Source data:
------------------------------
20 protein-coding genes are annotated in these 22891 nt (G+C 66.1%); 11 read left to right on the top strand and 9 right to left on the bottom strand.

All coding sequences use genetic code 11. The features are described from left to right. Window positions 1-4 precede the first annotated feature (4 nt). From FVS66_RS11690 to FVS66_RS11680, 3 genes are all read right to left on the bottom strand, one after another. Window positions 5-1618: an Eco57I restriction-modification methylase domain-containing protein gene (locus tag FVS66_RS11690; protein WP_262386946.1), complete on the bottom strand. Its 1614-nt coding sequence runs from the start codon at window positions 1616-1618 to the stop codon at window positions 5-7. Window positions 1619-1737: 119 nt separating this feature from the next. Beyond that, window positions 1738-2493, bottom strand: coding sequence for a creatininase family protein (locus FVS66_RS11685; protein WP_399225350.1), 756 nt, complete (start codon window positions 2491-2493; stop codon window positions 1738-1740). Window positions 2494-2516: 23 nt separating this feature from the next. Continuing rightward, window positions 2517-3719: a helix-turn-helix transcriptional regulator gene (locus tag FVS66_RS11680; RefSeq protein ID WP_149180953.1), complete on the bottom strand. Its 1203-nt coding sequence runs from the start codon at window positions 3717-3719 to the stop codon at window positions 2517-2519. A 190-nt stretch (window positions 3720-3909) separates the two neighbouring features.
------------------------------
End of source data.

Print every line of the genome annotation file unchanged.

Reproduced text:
20 protein-coding genes are annotated in these 22891 nt (G+C 66.1%); 11 read left to right on the top strand and 9 right to left on the bottom strand.

All coding sequences use genetic code 11. The features are described from left to right. Window positions 1-4 precede the first annotated feature (4 nt). From FVS66_RS11690 to FVS66_RS11680, 3 genes are all read right to left on the bottom strand, one after another. Window positions 5-1618: an Eco57I restriction-modification methylase domain-containing protein gene (locus tag FVS66_RS11690; protein WP_262386946.1), complete on the bottom strand. Its 1614-nt coding sequence runs from the start codon at window positions 1616-1618 to the stop codon at window positions 5-7. Window positions 1619-1737: 119 nt separating this feature from the next. Beyond that, window positions 1738-2493, bottom strand: coding sequence for a creatininase family protein (locus FVS66_RS11685; protein WP_399225350.1), 756 nt, complete (start codon window positions 2491-2493; stop codon window positions 1738-1740). Window positions 2494-2516: 23 nt separating this feature from the next. Continuing rightward, window positions 2517-3719: a helix-turn-helix transcriptional regulator gene (locus tag FVS66_RS11680; RefSeq protein ID WP_149180953.1), complete on the bottom strand. Its 1203-nt coding sequence runs from the start codon at window positions 3717-3719 to the stop codon at window positions 2517-2519. A 190-nt stretch (window positions 3720-3909) separates the two neighbouring features.